How Dolophine is Used in Detox Treatment
With all the different treatments available for opiate addiction, it is sometimes difficult trying to decide which method is the right one for you. In your search, you may have come across a name that you are not familiar with – Dolophine. Before you can make a decision you need to know how Dolophine is used in detox treatment.
What is Dolophine?
Dolophine is a narcotic opioid that is similar to morphine and used to treat pain, but more often it is used in opiate drug addiction treatment. While you may have never heard the name Dolophine, chances are you are familiar with its generic name… Methadone. Dolophine is an opioid agonist which works to block the opioid receptors in the central nervous system and brain to prevent the effects of other drugs such as prescription painkillers and Heroin.
Dolophine Dependency and Side Effects
When used in detox treatment, Dolophine will curb cravings and control withdrawal symptoms, making it possible for the individual to quit their other drug use. However, there is a significant amount of research that shows there is the potential for Dolophine dependency, as well as other side effects. Dolophine is an oral medication and should not be snorted or injected. Individuals should only take Dolophine as instructed; however, long-term use can still lead to tolerance and dependency even if the medication was not abused. Stopping Dolophine use suddenly can result in the onset of withdrawal symptoms including the following:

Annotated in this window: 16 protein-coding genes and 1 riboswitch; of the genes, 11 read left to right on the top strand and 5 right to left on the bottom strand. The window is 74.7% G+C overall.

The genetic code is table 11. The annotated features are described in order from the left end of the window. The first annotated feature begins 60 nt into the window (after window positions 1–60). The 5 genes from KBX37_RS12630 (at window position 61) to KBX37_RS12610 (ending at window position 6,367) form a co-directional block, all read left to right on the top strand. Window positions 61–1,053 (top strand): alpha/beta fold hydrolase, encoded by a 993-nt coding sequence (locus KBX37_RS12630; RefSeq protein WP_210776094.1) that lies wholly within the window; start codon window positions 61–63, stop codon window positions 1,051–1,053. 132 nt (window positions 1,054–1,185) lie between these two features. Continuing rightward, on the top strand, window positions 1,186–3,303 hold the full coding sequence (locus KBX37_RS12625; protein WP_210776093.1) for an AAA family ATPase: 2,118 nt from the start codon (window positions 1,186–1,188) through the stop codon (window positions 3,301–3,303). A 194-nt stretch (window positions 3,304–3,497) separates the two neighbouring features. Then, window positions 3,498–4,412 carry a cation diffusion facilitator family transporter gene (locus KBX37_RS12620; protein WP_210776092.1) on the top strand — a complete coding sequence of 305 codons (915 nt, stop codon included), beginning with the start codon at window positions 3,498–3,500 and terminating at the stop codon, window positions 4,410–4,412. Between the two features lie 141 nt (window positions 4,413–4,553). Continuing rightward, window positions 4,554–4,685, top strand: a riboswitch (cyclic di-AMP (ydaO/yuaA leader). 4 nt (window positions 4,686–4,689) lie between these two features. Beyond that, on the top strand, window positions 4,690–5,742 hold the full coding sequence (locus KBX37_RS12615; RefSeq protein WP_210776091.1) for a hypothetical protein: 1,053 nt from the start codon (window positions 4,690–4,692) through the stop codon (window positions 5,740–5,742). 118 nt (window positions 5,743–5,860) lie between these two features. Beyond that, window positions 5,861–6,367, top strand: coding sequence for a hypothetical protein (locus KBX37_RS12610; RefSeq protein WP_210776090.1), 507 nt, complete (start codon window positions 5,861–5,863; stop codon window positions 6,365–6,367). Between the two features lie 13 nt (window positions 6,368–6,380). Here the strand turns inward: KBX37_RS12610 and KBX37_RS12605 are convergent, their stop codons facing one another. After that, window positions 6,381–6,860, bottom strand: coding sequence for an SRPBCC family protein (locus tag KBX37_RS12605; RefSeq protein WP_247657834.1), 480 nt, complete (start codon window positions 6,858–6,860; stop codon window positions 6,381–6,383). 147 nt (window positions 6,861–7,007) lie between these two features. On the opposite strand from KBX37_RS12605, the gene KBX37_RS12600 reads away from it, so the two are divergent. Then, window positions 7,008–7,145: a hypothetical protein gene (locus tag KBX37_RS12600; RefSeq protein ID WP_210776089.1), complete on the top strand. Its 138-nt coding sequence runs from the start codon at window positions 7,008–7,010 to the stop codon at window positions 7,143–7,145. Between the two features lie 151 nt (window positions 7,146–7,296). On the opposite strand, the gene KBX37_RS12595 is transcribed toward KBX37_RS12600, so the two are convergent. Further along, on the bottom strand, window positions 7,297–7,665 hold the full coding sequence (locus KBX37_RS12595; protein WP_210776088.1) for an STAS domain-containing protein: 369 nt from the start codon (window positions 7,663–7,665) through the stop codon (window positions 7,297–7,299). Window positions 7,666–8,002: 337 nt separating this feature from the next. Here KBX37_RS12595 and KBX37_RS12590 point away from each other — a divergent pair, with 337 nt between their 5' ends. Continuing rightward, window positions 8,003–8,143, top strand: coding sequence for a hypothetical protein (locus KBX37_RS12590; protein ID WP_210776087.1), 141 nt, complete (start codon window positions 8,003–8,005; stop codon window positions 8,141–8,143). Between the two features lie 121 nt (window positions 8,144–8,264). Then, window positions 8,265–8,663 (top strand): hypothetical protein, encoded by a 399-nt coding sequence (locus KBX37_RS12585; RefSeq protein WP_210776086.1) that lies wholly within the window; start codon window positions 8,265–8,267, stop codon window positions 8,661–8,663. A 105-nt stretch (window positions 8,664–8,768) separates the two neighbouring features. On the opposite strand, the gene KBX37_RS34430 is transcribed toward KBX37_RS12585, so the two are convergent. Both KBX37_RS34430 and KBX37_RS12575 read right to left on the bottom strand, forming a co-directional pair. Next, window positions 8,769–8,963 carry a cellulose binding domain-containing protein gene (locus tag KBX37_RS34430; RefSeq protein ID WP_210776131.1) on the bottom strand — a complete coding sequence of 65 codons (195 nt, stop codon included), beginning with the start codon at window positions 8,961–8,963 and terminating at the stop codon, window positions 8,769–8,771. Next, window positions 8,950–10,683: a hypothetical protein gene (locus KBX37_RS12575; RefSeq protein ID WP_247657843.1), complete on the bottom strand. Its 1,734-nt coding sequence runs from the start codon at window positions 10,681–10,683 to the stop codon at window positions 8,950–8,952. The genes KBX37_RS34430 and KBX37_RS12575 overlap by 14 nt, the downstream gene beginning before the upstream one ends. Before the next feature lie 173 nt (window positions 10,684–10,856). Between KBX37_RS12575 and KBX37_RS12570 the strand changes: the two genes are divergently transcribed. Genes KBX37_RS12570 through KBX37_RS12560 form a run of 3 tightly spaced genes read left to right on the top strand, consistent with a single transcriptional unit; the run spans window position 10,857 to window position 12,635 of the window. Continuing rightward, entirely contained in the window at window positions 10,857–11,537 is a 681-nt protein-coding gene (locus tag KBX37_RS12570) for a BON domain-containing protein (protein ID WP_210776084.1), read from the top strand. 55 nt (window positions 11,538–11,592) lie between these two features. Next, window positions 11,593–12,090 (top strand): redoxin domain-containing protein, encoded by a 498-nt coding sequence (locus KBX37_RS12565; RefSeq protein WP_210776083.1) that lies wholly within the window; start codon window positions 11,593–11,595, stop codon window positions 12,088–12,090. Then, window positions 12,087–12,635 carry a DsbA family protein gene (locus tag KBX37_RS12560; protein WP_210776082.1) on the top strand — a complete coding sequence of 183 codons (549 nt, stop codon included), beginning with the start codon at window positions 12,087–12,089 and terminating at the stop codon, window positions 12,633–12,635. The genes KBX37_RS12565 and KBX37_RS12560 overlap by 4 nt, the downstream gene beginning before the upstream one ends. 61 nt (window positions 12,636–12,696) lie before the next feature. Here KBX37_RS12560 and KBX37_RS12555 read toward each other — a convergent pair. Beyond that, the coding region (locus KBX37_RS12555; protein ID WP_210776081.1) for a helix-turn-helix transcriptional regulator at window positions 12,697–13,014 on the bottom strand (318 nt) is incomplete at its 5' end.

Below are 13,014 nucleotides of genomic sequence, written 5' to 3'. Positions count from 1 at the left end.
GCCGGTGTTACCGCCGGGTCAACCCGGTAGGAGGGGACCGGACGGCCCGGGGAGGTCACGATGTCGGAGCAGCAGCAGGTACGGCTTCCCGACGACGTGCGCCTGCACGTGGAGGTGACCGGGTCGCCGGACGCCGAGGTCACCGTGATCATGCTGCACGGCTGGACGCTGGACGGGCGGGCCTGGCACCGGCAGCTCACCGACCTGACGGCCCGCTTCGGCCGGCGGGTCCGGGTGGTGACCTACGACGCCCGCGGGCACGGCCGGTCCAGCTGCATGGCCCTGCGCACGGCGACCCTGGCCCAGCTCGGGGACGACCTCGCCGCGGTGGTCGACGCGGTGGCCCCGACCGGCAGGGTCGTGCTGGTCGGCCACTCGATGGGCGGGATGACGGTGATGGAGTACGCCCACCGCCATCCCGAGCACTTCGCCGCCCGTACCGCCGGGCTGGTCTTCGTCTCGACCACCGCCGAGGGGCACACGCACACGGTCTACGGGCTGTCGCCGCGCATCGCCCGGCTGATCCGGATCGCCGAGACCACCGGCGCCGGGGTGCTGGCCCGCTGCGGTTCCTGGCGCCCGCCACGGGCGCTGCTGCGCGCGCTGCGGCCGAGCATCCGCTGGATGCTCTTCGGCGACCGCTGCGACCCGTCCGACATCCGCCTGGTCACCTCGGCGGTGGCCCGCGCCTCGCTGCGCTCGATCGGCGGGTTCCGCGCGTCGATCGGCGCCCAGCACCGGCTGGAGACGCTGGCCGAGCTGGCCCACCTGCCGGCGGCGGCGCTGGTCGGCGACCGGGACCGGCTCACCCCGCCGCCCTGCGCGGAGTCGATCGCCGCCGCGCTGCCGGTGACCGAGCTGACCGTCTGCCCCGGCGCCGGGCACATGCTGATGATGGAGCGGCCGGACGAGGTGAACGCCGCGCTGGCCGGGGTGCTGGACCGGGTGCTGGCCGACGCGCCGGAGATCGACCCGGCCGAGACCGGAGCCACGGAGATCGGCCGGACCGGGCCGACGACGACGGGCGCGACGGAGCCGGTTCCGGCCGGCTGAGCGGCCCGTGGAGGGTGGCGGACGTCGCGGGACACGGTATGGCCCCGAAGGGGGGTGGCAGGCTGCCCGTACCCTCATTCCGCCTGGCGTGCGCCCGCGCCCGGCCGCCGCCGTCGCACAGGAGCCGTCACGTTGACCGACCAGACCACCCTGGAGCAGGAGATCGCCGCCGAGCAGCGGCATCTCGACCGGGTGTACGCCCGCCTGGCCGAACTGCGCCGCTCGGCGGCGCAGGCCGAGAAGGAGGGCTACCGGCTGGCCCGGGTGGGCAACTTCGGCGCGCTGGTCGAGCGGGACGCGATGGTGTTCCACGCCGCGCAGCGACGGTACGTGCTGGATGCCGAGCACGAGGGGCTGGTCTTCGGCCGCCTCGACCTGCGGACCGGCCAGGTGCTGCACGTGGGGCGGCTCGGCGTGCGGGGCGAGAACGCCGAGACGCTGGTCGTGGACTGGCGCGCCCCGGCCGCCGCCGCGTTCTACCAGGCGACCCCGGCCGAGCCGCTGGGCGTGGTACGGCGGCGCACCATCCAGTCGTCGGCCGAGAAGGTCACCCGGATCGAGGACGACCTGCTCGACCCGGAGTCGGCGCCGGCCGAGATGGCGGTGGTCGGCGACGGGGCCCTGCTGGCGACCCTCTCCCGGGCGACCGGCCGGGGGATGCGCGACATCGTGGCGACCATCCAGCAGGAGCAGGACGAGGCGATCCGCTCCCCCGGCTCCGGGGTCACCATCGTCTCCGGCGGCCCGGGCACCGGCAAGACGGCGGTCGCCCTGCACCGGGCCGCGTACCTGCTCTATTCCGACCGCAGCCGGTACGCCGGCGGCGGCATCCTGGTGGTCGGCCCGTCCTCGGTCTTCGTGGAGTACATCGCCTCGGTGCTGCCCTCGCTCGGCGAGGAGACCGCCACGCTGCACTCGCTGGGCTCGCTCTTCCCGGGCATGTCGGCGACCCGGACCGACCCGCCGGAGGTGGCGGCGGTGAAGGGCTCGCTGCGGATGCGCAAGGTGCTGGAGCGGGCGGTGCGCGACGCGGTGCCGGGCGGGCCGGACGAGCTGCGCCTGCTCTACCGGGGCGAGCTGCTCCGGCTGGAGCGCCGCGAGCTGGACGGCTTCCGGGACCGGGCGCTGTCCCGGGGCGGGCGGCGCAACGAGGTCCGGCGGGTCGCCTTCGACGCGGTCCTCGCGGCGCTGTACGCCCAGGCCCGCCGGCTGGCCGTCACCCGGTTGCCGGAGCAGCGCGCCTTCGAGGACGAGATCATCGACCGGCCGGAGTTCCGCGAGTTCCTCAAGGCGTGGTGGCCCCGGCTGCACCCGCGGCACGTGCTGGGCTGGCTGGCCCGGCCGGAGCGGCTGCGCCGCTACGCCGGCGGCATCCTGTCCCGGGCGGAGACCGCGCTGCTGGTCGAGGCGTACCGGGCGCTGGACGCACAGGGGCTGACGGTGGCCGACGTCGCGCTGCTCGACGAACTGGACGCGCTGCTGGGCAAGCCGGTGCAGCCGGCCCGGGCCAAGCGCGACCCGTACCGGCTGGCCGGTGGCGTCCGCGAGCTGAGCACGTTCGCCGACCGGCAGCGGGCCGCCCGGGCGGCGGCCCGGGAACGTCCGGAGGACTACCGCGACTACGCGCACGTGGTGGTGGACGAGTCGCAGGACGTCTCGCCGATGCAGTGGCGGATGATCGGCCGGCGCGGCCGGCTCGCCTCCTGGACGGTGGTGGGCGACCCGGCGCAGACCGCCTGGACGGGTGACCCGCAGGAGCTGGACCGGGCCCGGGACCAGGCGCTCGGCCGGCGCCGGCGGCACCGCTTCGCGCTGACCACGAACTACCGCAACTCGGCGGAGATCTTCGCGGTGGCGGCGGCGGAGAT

- Flu-like symptoms
- Hallucinations and confusion
- Respiratory problems
- Irregular heart rate and chest pain
- Loss of consciousness
Since Dolophine is a long-acting medication and stays in the body for nearly 59 hours, combining it with other drugs and especially alcohol is dangerous and can result in an overdose.
Dolophine Detox Treatment
Individuals who develop a dependency on Dolophine will likely require an inpatient medical detox treatment through either a hospital or private facility. Your doctor may suggest that you try to taper off Dolophine, but studies show that even the slowest taper can still produce painful withdrawal symptoms, in which case it is better to go to a detox facility. The difference between an inpatient private and hospital detox is the quality of care, privacy and amenities, but also the effectiveness of the medication. Most hospital detox programs rely on oral medication that is slow-acting, forcing the patient to endure painful and oftentimes uncomfortable withdrawal symptoms. A private detox that specializes in IV therapy medical detox, on the other hand, will not only be able to control the side effects of withdrawal, but will also keep the patient comfortable, allowing them to successfully complete detox. If you would like more information about how Dolophine is used in detox treatment, IV therapy medical detox or our facility; call Gallus Detox Center today at 855-338-6929.